Unfortunately, you can’t anticipate lightning the way you can fireworks. So I just opened the shutter and waited. Every so often, I’d close and re-open the shutter to keep the ambient light low enough to still look like nighttime. I captured lots of lightning but no ground strikes – it was all in the clouds. Then the magic happened and a big beautiful fork of electricity hit the ground just on the edge of the frame. I waited another second in the hopes a second strike would happen but none came so a press of the remote closed the shutter. I took a few more exposures of varying lengths but got no groundstrikes. This was it – and it was enough:
The technical stuff: 23 second exposure at f/8, ISO at 100. The lens was my trusty 28-80G at 28mm
Post-production: no colour correction at all. I lightened the lights and darkened the darks and added just a touch of noise reduction. That’s it.
July 24th, 2012 by Colin Carmichael
I am not a Highlander. The Scottish blood that runs in my veins is of the more sedate lowland variety. My wife, on the other hand, descends from the Sinclairs – the highest of the Highlanders – hailing from the most northern tip of the auld sod. It’s no surprise, then, that the Highland Games in our adopted city are a “must attend” event for the family.
The Cambridge Games have struggled in recent years with low attendance due mostly to uncooperative weather. This year, however, there was no evidence of the recent troubles. Media reports say that over 6000 people visited the site in the scorching heat. As this was my first games with a proper camera (and the skills to use it) I was excited to see what I could capture. One thing is always certain at a highland event – lots of interesting colours, patterns, and personalities!
I took a lot of photos that day – many of them duplicates and many more that just didn’t turn out for one reason or another. From my original number of 425 exposures, I ended up with 35 finished images. One of the 35, though, is pretty special. This is Keegan. He’s four years old and was at the Cambridge Games for his first competition!
I had seen Keegan earlier in the day competing and so when the massed bands streamed onto the field during the closing ceremonies, I kept an eye out for him. As it turned out, the spacing between the other drummers worked out perfectly as Keegan came into frame – and just as I was snapping a few shots, he looked right at me with the slightest of smirks on his face. Perfect. I knew immediately that I had captured the shot of the day. It was a good feeling.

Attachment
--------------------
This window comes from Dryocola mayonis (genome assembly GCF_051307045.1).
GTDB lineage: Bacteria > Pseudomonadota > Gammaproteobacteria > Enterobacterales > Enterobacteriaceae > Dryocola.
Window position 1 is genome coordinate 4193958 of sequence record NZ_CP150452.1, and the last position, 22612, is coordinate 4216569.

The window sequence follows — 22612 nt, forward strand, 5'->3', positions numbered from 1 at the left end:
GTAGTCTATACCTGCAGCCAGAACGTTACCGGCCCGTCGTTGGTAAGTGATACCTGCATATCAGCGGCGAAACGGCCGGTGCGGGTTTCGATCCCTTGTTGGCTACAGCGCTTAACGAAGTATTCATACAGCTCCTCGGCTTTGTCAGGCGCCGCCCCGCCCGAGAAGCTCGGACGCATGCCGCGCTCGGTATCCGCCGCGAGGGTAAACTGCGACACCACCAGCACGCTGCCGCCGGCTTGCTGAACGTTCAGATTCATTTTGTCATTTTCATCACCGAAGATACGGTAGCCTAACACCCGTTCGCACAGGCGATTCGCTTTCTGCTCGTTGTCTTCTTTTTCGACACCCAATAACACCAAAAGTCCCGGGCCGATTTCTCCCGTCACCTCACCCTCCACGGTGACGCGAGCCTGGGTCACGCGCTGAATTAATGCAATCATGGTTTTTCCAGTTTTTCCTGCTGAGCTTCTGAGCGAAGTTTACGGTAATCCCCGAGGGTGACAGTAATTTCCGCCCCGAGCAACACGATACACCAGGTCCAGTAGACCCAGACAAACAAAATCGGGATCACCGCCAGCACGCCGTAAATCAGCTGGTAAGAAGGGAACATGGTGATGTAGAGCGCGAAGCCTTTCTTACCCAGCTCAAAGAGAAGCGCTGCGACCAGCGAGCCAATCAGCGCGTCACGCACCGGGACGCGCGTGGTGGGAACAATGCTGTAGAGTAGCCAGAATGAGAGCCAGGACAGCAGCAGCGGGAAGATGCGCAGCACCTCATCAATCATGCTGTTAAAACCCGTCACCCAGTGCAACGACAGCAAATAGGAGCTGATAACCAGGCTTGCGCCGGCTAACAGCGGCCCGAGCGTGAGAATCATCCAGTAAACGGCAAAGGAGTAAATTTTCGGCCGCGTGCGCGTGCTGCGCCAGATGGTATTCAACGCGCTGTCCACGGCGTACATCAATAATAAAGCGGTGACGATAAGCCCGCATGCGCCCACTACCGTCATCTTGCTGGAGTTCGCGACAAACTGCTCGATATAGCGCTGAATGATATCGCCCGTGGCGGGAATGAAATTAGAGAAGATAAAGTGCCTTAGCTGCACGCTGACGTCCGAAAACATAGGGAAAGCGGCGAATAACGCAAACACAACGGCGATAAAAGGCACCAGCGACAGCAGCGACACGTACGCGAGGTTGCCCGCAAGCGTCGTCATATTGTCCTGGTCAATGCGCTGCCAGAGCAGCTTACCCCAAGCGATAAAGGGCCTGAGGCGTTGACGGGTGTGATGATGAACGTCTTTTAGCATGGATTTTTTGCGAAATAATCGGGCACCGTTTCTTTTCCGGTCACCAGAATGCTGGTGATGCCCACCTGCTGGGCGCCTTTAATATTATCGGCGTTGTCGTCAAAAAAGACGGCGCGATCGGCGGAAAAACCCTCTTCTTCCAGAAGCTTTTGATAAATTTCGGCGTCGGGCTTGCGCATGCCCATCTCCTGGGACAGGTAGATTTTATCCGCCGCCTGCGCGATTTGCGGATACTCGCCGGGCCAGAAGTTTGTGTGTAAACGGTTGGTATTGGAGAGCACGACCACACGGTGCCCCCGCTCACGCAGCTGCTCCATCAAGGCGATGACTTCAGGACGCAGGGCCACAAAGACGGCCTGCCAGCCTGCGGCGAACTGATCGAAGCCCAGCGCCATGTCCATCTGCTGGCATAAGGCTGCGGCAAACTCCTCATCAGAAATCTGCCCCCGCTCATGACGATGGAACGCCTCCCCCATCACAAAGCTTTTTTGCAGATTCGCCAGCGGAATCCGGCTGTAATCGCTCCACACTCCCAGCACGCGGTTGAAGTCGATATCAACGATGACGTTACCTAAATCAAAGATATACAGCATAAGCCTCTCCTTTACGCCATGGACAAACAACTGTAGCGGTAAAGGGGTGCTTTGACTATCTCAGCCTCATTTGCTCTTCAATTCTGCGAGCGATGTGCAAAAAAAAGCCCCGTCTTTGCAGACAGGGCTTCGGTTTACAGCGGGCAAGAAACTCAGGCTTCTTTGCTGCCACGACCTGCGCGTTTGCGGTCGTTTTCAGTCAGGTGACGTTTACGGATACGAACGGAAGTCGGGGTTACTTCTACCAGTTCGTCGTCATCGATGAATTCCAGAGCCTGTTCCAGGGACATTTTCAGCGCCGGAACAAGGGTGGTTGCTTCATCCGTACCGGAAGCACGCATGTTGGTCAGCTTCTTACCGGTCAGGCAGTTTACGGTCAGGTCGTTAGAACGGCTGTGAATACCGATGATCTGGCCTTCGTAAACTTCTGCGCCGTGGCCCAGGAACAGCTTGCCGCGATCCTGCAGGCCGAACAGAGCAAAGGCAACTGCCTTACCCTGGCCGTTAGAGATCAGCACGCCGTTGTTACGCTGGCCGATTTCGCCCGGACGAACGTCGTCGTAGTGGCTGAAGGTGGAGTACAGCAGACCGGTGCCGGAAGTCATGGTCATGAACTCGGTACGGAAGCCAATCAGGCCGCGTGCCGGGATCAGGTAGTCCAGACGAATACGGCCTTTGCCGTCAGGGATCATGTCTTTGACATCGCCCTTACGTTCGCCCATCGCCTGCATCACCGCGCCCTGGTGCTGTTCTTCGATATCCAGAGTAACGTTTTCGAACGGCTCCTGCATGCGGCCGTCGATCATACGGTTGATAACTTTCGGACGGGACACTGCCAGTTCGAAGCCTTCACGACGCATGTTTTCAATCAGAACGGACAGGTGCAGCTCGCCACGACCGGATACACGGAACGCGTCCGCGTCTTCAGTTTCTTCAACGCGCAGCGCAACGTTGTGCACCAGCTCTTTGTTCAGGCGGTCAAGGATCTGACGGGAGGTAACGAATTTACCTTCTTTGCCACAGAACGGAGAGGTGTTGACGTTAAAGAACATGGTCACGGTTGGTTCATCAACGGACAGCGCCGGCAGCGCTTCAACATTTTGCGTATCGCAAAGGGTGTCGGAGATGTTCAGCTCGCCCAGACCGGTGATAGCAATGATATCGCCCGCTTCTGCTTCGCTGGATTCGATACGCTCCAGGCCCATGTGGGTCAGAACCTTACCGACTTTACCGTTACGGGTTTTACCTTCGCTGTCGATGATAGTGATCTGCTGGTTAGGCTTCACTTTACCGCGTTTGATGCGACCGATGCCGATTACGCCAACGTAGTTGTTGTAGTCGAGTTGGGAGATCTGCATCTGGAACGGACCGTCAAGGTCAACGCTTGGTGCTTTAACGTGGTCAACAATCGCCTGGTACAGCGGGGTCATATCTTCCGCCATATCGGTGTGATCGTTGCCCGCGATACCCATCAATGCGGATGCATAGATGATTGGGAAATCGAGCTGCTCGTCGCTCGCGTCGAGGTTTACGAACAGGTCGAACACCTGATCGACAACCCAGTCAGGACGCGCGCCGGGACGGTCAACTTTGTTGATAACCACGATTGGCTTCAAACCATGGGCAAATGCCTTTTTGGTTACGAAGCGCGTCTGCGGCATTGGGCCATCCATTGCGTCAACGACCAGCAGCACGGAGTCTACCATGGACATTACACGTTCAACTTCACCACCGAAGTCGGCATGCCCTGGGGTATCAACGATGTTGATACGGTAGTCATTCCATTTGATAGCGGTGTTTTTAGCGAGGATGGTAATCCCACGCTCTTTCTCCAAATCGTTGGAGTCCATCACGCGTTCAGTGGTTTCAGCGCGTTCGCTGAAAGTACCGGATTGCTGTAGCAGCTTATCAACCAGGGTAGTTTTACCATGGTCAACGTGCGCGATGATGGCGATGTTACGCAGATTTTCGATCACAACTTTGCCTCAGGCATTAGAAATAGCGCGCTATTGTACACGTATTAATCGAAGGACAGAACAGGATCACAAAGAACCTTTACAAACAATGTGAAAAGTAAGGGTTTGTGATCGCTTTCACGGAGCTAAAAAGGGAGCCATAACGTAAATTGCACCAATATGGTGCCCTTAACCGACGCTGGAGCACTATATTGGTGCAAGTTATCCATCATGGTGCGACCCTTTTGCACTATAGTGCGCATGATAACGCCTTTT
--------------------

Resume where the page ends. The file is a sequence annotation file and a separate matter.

Of course, I had no idea who Keegan was at the time. That took a little bit of detective work after the games were over. I’ve since been in touch with Keegan’s Mom and they are as excited about the photo as I am.
Highland games are not ALL about the pipes and drums. There are the heavy events (which I didn’t get as many shots of as I would have liked, see right) and the highland dancing (which I didn’t shoot at all) and, the family favourite, TUG-OF-WAR! Perhaps I had just not paid as much attention in past years, but I noticed something fascinating about the tug-of-war participants this year… their footwear! If you look closely, those are hockey skates! they have hard plastic soles in place of the blades. Only a Canadian could come up with that!
I’m already planning my shots and angles for next year’s games – there were so many that I know I could have gotten! In about a year’s time, keep an eye out here for my 38th Cambridge Highland Games post!
You can see the full set of 35 Highland Games photos here: http://www.flickr.com/photos/carmichaels/sets/72157630723182230/Pin It
July 11th, 2012 by Colin Carmichael
This is one of my favourite photos. There is so much going on behind her expression – and he is so obviously clueless to the game he’s involved in.